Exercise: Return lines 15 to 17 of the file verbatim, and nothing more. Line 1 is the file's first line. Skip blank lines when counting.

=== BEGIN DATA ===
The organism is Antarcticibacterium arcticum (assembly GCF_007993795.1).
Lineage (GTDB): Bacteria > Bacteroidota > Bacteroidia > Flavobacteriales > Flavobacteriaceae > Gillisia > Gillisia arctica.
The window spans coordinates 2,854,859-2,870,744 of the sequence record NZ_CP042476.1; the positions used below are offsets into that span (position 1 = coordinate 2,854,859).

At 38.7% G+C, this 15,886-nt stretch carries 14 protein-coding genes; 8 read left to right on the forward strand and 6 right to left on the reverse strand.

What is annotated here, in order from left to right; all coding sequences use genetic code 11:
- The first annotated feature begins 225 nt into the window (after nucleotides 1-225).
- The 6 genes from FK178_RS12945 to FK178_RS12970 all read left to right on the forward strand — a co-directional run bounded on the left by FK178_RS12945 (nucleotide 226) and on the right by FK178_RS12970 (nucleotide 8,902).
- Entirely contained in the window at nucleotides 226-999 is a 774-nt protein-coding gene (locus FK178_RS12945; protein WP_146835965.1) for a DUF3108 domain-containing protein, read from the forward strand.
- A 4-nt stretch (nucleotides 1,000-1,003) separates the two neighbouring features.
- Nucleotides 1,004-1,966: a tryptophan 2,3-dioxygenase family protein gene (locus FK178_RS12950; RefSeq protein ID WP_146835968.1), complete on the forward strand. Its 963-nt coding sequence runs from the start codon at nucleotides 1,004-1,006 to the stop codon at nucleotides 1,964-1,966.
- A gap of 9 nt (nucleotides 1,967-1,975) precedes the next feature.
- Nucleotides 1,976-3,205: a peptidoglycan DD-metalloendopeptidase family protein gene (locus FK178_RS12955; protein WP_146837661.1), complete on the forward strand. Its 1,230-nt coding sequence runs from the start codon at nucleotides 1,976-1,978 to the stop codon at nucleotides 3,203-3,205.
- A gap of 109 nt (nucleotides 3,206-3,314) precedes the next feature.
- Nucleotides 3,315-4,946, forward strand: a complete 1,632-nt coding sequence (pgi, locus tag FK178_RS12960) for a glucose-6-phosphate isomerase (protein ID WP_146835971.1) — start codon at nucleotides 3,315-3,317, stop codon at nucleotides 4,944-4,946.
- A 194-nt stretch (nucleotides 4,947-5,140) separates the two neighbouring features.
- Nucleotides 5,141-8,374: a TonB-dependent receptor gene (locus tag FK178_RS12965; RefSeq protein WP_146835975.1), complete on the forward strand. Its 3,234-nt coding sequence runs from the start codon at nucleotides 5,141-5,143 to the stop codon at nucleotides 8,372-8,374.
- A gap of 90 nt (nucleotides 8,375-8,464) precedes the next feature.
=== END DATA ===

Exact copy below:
- A 194-nt stretch (nucleotides 4,947-5,140) separates the two neighbouring features.
- Nucleotides 5,141-8,374: a TonB-dependent receptor gene (locus tag FK178_RS12965; RefSeq protein WP_146835975.1), complete on the forward strand. Its 3,234-nt coding sequence runs from the start codon at nucleotides 5,141-5,143 to the stop codon at nucleotides 8,372-8,374.
- A gap of 90 nt (nucleotides 8,375-8,464) precedes the next feature.